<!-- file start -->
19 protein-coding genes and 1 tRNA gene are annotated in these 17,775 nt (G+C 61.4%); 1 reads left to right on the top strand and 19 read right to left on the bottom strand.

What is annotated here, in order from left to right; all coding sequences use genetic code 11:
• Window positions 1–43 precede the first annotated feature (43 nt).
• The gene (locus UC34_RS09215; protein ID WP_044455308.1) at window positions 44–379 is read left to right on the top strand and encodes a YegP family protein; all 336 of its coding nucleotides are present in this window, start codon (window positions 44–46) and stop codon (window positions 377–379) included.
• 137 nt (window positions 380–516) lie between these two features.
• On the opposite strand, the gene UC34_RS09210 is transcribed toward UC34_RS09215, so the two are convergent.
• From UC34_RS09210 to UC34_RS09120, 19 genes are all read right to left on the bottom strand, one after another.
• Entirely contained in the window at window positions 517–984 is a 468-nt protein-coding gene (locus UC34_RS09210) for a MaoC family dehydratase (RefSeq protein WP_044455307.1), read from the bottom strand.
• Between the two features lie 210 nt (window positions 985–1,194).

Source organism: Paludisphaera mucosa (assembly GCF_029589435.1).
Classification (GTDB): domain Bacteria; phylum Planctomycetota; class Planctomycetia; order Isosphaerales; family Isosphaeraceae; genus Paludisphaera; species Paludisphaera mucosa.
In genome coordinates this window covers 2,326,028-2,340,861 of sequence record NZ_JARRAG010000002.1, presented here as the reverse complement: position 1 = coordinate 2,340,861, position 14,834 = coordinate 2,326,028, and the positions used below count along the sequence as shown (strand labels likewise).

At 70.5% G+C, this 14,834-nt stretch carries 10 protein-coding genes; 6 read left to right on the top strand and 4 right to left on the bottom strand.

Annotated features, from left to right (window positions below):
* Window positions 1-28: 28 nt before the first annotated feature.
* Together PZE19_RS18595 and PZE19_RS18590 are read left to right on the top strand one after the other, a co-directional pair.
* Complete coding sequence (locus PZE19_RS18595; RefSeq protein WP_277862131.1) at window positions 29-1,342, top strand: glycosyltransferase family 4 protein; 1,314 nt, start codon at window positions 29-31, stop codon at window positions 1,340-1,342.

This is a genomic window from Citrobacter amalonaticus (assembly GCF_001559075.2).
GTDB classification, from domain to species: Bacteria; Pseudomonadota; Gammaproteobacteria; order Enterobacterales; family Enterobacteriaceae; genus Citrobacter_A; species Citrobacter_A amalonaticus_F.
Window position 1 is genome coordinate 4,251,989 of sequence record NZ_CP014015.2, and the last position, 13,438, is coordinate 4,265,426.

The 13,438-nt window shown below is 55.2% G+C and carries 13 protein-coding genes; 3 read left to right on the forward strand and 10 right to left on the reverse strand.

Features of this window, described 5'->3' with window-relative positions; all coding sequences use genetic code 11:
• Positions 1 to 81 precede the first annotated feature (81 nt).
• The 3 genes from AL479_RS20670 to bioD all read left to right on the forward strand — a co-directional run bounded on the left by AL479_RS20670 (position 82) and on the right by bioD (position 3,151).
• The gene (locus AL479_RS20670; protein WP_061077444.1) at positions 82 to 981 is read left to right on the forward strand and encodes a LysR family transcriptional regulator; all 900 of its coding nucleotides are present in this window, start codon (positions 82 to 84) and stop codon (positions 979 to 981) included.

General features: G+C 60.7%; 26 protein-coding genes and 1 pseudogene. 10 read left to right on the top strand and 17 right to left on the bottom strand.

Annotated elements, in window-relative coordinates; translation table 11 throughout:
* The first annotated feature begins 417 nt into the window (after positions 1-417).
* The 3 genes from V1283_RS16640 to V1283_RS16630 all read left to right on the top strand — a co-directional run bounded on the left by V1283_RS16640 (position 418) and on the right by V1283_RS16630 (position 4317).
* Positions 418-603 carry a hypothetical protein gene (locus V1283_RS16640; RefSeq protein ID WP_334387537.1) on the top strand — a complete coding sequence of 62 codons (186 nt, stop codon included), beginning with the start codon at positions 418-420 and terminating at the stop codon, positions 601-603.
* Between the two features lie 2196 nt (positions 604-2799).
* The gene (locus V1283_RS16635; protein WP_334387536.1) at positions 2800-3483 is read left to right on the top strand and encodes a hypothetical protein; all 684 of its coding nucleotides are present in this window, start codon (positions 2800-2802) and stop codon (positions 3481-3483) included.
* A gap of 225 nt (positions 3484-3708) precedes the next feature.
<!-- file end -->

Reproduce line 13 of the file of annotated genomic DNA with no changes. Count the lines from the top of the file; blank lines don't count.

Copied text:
At 70.5% G+C, this 14,834-nt stretch carries 10 protein-coding genes; 6 read left to right on the top strand and 4 right to left on the bottom strand.